Wednesday, March 24, 2010

Generation Next: Fun with Light!

Generation Next: Fun with Light!
November - December 2009

While conducting our Ozone module with 9th standard students at Dream School Foundation’s (DSF) education and development centres, we recognized a lot of parallels between this unit and their science chapter on Light. Sackhumvit Trust and our volunteers organized a series of experiments to facilitate students in understanding this topic as part of our Generation Next program.

One of the first things we realized was that the 9th standard science textbook immediately jumps into an analysis of how light interacts with lenses, without explaining what light is. When asked for their ideas, students shouted out words such as “energy”, “the sun”, etc. While correct, our first objective was to deepen student’s understanding of light and its importance to our daily lives. This was made possible largely due to a unique presentation prepared by Professor N. Chandrasekaran on the concept of light and its applications, which served as the foundation for the initial part of this program.

Students examined the wave and particle theory of light, and learned about the discovery of photons. We then reviewed the entire electromagnetic spectrum where students learned about the relationship between wavelength, frequency, and energy, as well as the various uses/roles of the energy the Earth receives from the sun. A useful activity sheet for this topic came from the United Nations Environmental Programme’s (UNEP) High Sky: Ozonaction Education Pack for Secondary Schools. Students had to piece together a puzzle of the entire electromagnetic spectrum based on clues on the use/importance of each type of radiation along with their respective wavelengths and frequencies.

Following this, students focused on a specific section of the electromagnetic spectrum: visible light. Here students learned about the role that light plays in coloring everything we see in the world. Many of them were boggled by the idea that our experience of the world is essentially a matrix, with photons of light registering in our eye to create what we see. Students reviewed the primary colors (red, green, and blue) and how combining these colors will create almost any other color. They found it interesting that the old name for computer monitors (RGB monitors) is based on the fact that they use the primary colors to generate images on the screen.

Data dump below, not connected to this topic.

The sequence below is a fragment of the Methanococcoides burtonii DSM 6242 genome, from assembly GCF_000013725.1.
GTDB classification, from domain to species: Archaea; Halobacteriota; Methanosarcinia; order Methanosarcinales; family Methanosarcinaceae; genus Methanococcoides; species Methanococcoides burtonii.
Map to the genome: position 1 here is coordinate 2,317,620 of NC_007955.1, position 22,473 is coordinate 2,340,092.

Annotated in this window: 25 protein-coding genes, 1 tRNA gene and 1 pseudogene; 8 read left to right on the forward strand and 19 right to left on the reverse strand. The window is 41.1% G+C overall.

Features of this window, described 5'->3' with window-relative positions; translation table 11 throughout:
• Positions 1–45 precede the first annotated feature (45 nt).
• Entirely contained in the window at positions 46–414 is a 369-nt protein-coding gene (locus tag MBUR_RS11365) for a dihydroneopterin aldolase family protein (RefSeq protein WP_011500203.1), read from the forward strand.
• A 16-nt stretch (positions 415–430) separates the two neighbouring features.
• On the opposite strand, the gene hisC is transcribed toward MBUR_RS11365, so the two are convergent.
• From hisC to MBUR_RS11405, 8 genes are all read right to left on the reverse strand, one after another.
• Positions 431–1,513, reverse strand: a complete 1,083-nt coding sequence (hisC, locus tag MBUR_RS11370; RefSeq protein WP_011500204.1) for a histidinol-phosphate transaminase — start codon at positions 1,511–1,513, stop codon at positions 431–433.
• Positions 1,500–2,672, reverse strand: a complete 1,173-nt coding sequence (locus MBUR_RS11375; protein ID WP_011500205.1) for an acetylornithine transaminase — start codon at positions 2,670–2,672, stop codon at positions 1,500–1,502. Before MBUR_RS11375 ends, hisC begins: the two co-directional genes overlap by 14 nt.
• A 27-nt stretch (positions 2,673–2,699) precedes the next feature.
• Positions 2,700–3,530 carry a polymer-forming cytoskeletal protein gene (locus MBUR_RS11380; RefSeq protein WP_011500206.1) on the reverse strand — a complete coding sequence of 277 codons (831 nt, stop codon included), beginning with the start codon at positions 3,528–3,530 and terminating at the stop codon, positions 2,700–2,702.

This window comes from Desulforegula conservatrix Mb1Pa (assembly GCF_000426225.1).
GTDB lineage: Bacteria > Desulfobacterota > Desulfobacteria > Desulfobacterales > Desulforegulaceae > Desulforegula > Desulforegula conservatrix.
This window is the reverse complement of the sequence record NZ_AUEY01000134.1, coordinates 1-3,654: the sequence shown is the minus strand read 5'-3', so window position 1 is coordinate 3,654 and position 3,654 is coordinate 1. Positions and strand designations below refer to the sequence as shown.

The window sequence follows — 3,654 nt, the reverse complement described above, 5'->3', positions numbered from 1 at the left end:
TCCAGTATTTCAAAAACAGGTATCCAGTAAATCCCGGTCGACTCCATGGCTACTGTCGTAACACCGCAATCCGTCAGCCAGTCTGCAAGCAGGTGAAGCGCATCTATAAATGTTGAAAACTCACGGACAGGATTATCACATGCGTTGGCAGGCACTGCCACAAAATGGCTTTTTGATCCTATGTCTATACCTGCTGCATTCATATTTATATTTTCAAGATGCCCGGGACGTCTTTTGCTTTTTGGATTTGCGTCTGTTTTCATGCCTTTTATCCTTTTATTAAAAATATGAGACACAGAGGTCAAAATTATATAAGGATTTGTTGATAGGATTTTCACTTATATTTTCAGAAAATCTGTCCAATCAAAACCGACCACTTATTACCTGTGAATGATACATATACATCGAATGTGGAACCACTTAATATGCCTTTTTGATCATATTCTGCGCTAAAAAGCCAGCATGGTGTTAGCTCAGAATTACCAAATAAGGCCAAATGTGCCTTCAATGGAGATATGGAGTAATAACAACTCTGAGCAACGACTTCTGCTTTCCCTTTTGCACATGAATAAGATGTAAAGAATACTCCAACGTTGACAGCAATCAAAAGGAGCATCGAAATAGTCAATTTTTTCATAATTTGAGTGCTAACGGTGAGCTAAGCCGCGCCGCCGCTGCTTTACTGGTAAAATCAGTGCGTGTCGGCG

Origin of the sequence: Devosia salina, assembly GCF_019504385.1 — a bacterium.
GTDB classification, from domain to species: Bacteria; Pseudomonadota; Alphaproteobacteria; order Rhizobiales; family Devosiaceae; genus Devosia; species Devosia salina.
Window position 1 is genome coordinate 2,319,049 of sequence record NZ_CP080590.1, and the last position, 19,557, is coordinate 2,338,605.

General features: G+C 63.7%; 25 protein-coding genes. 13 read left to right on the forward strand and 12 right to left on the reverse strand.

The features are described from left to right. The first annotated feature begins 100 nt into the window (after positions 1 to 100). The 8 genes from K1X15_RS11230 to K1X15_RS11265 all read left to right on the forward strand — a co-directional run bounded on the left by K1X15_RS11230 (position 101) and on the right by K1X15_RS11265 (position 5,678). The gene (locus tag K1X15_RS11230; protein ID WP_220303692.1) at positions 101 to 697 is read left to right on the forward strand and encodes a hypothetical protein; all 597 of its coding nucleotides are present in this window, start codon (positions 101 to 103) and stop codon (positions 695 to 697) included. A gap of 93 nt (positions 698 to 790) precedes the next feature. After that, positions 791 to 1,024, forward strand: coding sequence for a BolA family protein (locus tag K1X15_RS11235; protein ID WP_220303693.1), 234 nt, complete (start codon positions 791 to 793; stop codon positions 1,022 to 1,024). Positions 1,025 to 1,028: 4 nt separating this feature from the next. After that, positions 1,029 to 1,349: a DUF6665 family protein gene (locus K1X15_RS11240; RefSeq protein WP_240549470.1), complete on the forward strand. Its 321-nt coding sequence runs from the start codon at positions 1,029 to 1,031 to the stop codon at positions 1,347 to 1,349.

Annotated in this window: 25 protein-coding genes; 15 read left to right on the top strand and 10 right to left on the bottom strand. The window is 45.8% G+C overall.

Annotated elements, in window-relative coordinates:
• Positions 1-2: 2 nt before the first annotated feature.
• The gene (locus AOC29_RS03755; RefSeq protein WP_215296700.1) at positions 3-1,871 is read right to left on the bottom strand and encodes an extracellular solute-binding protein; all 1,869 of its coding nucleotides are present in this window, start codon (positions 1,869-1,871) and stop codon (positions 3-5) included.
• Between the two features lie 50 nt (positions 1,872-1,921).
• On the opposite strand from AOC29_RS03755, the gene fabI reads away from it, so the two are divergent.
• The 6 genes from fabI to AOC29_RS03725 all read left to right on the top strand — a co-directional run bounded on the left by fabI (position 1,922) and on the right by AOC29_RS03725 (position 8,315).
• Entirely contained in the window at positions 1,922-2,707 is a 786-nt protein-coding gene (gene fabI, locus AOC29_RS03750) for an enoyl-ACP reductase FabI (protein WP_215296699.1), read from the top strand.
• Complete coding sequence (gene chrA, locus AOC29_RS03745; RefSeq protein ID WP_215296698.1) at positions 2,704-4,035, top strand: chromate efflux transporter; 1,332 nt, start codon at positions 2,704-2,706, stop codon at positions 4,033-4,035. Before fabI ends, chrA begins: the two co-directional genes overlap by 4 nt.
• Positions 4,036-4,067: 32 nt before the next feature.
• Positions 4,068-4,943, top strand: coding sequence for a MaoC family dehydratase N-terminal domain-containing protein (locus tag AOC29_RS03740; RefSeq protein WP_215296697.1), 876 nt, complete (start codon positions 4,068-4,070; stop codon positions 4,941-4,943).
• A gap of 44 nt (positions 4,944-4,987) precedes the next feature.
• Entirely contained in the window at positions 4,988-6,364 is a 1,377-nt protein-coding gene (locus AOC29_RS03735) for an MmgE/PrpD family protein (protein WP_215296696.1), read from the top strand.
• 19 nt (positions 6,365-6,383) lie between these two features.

This was followed by an experiment called “Colors by Addition”, where students used three torch lights (each covered with red, blue, or green filter paper), to create various combinations of colors. Students noticed that when all three torches are superimposed on each other, they create white—hence white is made up of all the colors in the visible spectrum.

After completing “Colors by Addition,” it was only logical that we explore “Colors by Subtraction.” Here students learned how we see colors not by their reflection, but by their absorption! It was explained that this mainly applies to inks, dyed cloth, and other materials that are not a light source, yet give off color. We see these items mainly because of the visible wavelengths that they do not absorb, i.e. we see the radiation that is left over after they have absorbed or subtracted certain radiation.

This concept was illustrated by a simple experiment where students mixed different colors of paint. For example:
•Magenta (a combination of blue and red, with all other colors being absorbed) mixed with
•Yellow (a combination of red and green, with all other colors being absorbed)
creates the color red, because the blue and green wavelengths get absorbed. Students found this concept harder to grasp than “Colors by Addition,” but nonetheless enjoyed predicting what colors they would create from various combination of paints.